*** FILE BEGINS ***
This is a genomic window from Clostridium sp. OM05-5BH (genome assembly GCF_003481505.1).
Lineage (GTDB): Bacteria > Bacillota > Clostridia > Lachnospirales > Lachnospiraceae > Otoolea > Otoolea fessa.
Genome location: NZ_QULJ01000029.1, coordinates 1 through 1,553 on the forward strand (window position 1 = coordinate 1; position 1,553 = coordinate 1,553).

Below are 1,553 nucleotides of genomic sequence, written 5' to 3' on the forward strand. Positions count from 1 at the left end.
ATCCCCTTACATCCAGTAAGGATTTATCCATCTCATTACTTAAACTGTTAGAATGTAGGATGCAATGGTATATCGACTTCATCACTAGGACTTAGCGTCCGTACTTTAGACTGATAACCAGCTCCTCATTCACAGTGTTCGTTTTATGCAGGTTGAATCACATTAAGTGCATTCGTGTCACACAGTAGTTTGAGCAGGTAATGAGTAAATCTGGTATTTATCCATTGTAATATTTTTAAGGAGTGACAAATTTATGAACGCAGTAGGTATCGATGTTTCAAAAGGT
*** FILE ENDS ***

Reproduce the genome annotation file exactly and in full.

This is a genomic window from Clostridium sp. OM05-5BH (genome assembly GCF_003481505.1).
Lineage (GTDB): Bacteria > Bacillota > Clostridia > Lachnospirales > Lachnospiraceae > Otoolea > Otoolea fessa.
Genome location: NZ_QULJ01000029.1, coordinates 1 through 1,553 on the forward strand (window position 1 = coordinate 1; position 1,553 = coordinate 1,553).

Below are 1,553 nucleotides of genomic sequence, written 5' to 3' on the forward strand. Positions count from 1 at the left end.
ATCCCCTTACATCCAGTAAGGATTTATCCATCTCATTACTTAAACTGTTAGAATGTAGGATGCAATGGTATATCGACTTCATCACTAGGACTTAGCGTCCGTACTTTAGACTGATAACCAGCTCCTCATTCACAGTGTTCGTTTTATGCAGGTTGAATCACATTAAGTGCATTCGTGTCACACAGTAGTTTGAGCAGGTAATGAGTAAATCTGGTATTTATCCATTGTAATATTTTTAAGGAGTGACAAATTTATGAACGCAGTAGGTATCGATGTTTCAAAAGGT